While the pandemic has temporarily put an end to most on-site internships, Adelphi's Innovation Center is helping both enrolled students and those taking a gap year to get hands-on, résumé-ready career experience remotely.
Internships are an integral part of an Adelphi education. But how can Adelphi students get them—and the career experience they provide—when the pandemic has forced most offices to close?
Enter Adelphi’s Innovation Center, which launched in early 2020 to give students opportunities to work collaboratively on real-world projects for partner companies and nonprofits. Adapting to the current situation, the center is now providing virtual internships for enrolled students as well as for those taking gap years.
It is also integrating projects into a regular part of Adelphi’s curriculum, bringing problem-solving experiences directly into classrooms via teleconference.
The center, which is headquartered in a 2,000-square-foot space in Swirbul Library, began arranging virtual internships even before the start of the current academic year. When the pandemic forced the cancellation of every internship planned for students in the Jaggar Community Fellows Program, the center helped design virtual projects and find 11 new nonprofit partners, including the American Cancer Society, the Brooklyn Chamber of Commerce and SEPA Mujer, an organization supporting women who immigrated from Latin America. Forty-four Jaggar fellows participated in the internships.
The center also helped develop summer internships for the Robert B. Willumstad School of Business. “We designed a virtual for-credit internship program for business students,” said Zeynep Atabay, the center’s operations manager. “We placed around 10 students into projects and managed those closely.”
Creating a unique gap-year experience
With many students opting to take a gap year during the pandemic, the Innovation Center jumped to create programs for those who wanted to get career experience and earn academic credit for it. Its Gap Year Experience includes virtual projects for small groups of four to eight students, who work collaboratively on initiatives for companies including IBM, Northwell Health and Bayside Brewery.
One of the students in the program this fall was Phuong Pham, who earned her MBA from Adelphi in 2019. Planning to add an MS in Supply Chain Management, she chose to work on the Bayside Brewery project to gain some practical experience.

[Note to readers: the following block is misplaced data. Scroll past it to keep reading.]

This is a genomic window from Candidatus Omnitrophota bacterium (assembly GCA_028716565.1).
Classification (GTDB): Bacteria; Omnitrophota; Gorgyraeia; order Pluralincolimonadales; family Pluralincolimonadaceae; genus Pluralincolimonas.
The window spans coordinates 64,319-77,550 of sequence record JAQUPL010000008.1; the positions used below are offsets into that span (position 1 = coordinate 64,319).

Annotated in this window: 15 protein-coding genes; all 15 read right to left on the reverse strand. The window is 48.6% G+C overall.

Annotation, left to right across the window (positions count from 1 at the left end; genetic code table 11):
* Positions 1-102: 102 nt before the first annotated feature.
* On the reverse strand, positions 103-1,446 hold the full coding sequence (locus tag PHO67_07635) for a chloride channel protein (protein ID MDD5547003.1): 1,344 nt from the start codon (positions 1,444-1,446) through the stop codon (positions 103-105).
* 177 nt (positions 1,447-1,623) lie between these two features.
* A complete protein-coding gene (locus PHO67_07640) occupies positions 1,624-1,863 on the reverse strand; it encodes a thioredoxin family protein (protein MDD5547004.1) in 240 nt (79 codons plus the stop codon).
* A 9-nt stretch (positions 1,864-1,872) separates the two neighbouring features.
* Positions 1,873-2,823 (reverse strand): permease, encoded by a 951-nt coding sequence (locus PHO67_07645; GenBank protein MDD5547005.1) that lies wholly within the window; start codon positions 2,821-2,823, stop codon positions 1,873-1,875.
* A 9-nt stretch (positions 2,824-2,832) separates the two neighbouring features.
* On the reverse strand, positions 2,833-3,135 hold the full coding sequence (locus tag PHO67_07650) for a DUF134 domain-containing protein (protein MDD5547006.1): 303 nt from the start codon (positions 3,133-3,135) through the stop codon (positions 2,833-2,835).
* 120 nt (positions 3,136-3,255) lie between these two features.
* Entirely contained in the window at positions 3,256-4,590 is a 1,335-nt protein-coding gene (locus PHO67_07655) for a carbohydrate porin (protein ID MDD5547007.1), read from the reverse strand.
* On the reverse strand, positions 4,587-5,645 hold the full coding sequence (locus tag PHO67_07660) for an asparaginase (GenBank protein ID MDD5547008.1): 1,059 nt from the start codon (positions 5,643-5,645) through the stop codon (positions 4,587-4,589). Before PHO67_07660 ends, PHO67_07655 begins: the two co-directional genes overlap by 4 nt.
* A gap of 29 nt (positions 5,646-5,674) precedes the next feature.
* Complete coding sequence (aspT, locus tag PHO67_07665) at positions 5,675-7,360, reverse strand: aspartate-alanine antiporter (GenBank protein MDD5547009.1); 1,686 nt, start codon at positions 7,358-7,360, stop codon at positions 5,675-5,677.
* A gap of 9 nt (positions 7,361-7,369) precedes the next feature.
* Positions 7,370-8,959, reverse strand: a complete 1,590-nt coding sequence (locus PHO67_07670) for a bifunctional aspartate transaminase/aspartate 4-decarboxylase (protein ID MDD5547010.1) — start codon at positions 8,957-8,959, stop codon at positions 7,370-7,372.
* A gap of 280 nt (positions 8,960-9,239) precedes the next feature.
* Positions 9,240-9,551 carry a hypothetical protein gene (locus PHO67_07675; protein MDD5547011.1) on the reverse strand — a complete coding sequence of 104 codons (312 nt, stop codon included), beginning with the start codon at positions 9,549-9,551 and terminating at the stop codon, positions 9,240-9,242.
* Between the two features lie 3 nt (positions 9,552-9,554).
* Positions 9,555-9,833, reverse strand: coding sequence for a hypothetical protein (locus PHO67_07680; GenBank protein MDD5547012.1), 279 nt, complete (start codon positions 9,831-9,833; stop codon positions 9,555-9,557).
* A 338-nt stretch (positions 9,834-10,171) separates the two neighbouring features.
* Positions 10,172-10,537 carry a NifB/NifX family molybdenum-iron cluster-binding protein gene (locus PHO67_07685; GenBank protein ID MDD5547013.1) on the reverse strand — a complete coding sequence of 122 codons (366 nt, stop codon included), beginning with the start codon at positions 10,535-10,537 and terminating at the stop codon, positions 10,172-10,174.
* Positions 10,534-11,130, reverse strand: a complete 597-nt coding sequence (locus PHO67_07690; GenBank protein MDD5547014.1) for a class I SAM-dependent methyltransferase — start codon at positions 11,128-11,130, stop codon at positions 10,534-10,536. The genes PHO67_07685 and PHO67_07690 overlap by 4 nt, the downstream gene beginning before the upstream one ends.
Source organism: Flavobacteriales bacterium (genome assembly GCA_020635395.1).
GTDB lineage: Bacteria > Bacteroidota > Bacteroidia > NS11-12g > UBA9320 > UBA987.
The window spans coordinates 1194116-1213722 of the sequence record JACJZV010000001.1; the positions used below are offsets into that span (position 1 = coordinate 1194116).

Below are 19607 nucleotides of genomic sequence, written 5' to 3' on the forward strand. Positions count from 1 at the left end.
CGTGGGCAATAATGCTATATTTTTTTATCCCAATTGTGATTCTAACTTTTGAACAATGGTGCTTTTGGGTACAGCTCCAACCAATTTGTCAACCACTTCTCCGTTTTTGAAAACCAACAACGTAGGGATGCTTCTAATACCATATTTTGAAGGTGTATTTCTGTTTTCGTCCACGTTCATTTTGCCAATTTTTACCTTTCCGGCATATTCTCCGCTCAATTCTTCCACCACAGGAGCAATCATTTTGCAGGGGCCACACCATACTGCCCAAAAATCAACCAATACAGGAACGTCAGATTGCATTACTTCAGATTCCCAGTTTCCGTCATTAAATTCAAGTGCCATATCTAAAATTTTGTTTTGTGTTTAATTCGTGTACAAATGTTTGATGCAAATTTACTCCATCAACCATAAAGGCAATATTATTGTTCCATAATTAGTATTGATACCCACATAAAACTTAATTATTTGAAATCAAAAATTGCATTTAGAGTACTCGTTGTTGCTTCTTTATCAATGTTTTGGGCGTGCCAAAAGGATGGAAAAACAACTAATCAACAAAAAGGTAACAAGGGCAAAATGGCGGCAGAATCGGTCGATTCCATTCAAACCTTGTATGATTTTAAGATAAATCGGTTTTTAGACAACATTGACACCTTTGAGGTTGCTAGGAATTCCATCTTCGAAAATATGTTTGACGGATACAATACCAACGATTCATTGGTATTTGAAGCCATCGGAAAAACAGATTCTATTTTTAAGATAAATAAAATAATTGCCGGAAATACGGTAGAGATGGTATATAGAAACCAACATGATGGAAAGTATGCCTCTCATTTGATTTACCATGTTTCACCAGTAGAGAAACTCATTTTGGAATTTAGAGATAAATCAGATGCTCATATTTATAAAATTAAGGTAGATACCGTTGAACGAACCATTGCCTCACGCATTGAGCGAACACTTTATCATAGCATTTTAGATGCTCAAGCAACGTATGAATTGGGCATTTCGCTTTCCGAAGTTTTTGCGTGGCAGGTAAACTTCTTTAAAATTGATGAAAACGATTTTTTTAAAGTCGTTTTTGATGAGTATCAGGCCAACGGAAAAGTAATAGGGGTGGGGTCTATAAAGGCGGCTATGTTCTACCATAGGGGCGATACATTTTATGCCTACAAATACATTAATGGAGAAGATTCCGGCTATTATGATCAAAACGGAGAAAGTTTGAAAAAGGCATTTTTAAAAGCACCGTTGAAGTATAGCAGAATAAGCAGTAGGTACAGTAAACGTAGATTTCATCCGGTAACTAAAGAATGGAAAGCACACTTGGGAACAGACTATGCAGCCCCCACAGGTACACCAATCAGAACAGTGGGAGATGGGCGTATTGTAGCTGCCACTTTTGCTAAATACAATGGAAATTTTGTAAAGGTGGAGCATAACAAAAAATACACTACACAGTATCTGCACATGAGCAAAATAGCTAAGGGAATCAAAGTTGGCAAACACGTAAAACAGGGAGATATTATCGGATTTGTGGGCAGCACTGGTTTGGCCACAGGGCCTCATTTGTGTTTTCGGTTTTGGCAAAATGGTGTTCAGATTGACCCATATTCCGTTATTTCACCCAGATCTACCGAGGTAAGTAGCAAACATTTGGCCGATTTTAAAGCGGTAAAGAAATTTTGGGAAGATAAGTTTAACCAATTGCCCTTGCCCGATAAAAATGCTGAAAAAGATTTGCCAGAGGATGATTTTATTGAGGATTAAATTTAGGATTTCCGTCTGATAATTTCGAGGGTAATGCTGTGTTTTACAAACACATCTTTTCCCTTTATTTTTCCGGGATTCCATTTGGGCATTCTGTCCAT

“I chose Bayside Brewery because when I looked at the project scope, it was tailored toward supply chain management and e-commerce, which fits my résumé perfectly,” she told The Garden City News. “I think the program has improved my leadership, analytical, organizational and time management skills and has helped me learn more about my field, which is supply chain.”
Bringing career experience into the classroom
One of the most interesting initiatives developed by the Innovation Center is LIVE Classes, experiential learning sessions that are integrated into regular courses. Created in consultation with faculty members, the projects are designed specifically to help students apply the concepts they learn in class to real-world challenges.
“I find a partner organization that has a problem that it would like to solve in an area that the faculty is teaching so students can have a real-life example of how to apply what they’re learning to a real-life situation,” said Graziela Fusaro, the center’s director. “The external partner videoconferences into the class many times throughout the semester to work with the students on that specific problem.”
Nearly 180 students, including those majoring in history, nursing and data analytics, participated in the LIVE Classes in the fall. Students work with business and nonprofits—including the American Cancer Society and Network Support Services, which helps formerly incarcerated individuals find work and housing.
Graduate students in the machine learning class taught by Juan Jaramillo, PhD, associate professor of analytics, participated in LIVE Classes with the Corona corporation, one of the largest manufacturers of ceramics in the Americas.
“My students worked on developing forecasting methods to predict sales for one of Corona’s companies,” Dr. Jaramillo explained. “They did such great work that the corporation’s director of innovation invited them to present their ideas to him and other top-level executives.”
For the Spring 2021 semester, the Innovation Center is looking forward to increasing the number of LIVE Classes. “We have more than 12 LIVE Classes that we’re sourcing at this point, so we’re constantly in contact with companies designing the scope for the projects,” Fusaro said.
Keep up with the latest from the Innovation Center on its Facebook page.